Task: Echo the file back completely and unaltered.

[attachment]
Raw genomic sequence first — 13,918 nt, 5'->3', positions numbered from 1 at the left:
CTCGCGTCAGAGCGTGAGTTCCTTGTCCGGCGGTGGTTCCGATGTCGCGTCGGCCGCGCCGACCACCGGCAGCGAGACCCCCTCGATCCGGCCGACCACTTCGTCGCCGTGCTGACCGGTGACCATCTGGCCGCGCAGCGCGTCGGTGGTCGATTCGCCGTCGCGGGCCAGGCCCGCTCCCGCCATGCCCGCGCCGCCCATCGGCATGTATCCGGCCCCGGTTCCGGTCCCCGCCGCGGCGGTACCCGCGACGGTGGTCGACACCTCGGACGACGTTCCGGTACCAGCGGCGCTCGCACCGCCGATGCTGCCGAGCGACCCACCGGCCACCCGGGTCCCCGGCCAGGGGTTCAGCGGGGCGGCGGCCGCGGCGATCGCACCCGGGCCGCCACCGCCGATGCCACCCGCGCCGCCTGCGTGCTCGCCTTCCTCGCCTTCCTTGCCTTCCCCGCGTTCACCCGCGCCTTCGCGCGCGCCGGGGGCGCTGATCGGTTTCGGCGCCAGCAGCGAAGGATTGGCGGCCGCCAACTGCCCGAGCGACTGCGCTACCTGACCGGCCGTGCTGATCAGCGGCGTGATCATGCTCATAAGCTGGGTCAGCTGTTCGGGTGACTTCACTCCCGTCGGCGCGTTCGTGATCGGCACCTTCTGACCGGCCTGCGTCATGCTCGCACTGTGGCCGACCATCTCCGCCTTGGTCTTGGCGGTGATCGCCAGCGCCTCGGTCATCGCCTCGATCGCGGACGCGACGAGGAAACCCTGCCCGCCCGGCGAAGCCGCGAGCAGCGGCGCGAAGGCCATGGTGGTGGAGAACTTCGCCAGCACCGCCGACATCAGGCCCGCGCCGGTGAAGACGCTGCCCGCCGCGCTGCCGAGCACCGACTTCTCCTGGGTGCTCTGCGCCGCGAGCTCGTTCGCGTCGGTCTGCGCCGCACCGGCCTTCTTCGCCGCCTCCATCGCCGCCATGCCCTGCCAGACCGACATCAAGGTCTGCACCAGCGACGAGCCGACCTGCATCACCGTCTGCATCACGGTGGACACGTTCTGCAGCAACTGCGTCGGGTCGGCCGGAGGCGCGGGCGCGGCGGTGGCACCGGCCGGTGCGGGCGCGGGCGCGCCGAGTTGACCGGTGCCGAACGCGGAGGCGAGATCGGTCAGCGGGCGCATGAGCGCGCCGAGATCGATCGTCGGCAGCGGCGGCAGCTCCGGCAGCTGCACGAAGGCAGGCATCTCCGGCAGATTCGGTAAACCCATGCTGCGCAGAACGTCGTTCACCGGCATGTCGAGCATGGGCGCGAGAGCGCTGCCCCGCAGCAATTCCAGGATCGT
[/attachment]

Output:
Raw genomic sequence first — 13,918 nt, 5'->3', positions numbered from 1 at the left:
CTCGCGTCAGAGCGTGAGTTCCTTGTCCGGCGGTGGTTCCGATGTCGCGTCGGCCGCGCCGACCACCGGCAGCGAGACCCCCTCGATCCGGCCGACCACTTCGTCGCCGTGCTGACCGGTGACCATCTGGCCGCGCAGCGCGTCGGTGGTCGATTCGCCGTCGCGGGCCAGGCCCGCTCCCGCCATGCCCGCGCCGCCCATCGGCATGTATCCGGCCCCGGTTCCGGTCCCCGCCGCGGCGGTACCCGCGACGGTGGTCGACACCTCGGACGACGTTCCGGTACCAGCGGCGCTCGCACCGCCGATGCTGCCGAGCGACCCACCGGCCACCCGGGTCCCCGGCCAGGGGTTCAGCGGGGCGGCGGCCGCGGCGATCGCACCCGGGCCGCCACCGCCGATGCCACCCGCGCCGCCTGCGTGCTCGCCTTCCTCGCCTTCCTTGCCTTCCCCGCGTTCACCCGCGCCTTCGCGCGCGCCGGGGGCGCTGATCGGTTTCGGCGCCAGCAGCGAAGGATTGGCGGCCGCCAACTGCCCGAGCGACTGCGCTACCTGACCGGCCGTGCTGATCAGCGGCGTGATCATGCTCATAAGCTGGGTCAGCTGTTCGGGTGACTTCACTCCCGTCGGCGCGTTCGTGATCGGCACCTTCTGACCGGCCTGCGTCATGCTCGCACTGTGGCCGACCATCTCCGCCTTGGTCTTGGCGGTGATCGCCAGCGCCTCGGTCATCGCCTCGATCGCGGACGCGACGAGGAAACCCTGCCCGCCCGGCGAAGCCGCGAGCAGCGGCGCGAAGGCCATGGTGGTGGAGAACTTCGCCAGCACCGCCGACATCAGGCCCGCGCCGGTGAAGACGCTGCCCGCCGCGCTGCCGAGCACCGACTTCTCCTGGGTGCTCTGCGCCGCGAGCTCGTTCGCGTCGGTCTGCGCCGCACCGGCCTTCTTCGCCGCCTCCATCGCCGCCATGCCCTGCCAGACCGACATCAAGGTCTGCACCAGCGACGAGCCGACCTGCATCACCGTCTGCATCACGGTGGACACGTTCTGCAGCAACTGCGTCGGGTCGGCCGGAGGCGCGGGCGCGGCGGTGGCACCGGCCGGTGCGGGCGCGGGCGCGCCGAGTTGACCGGTGCCGAACGCGGAGGCGAGATCGGTCAGCGGGCGCATGAGCGCGCCGAGATCGATCGTCGGCAGCGGCGGCAGCTCCGGCAGCTGCACGAAGGCAGGCATCTCCGGCAGATTCGGTAAACCCATGCTGCGCAGAACGTCGTTCACCGGCATGTCGAGCATGGGCGCGAGAGCGCTGCCCCGCAGCAATTCCAGGATCGT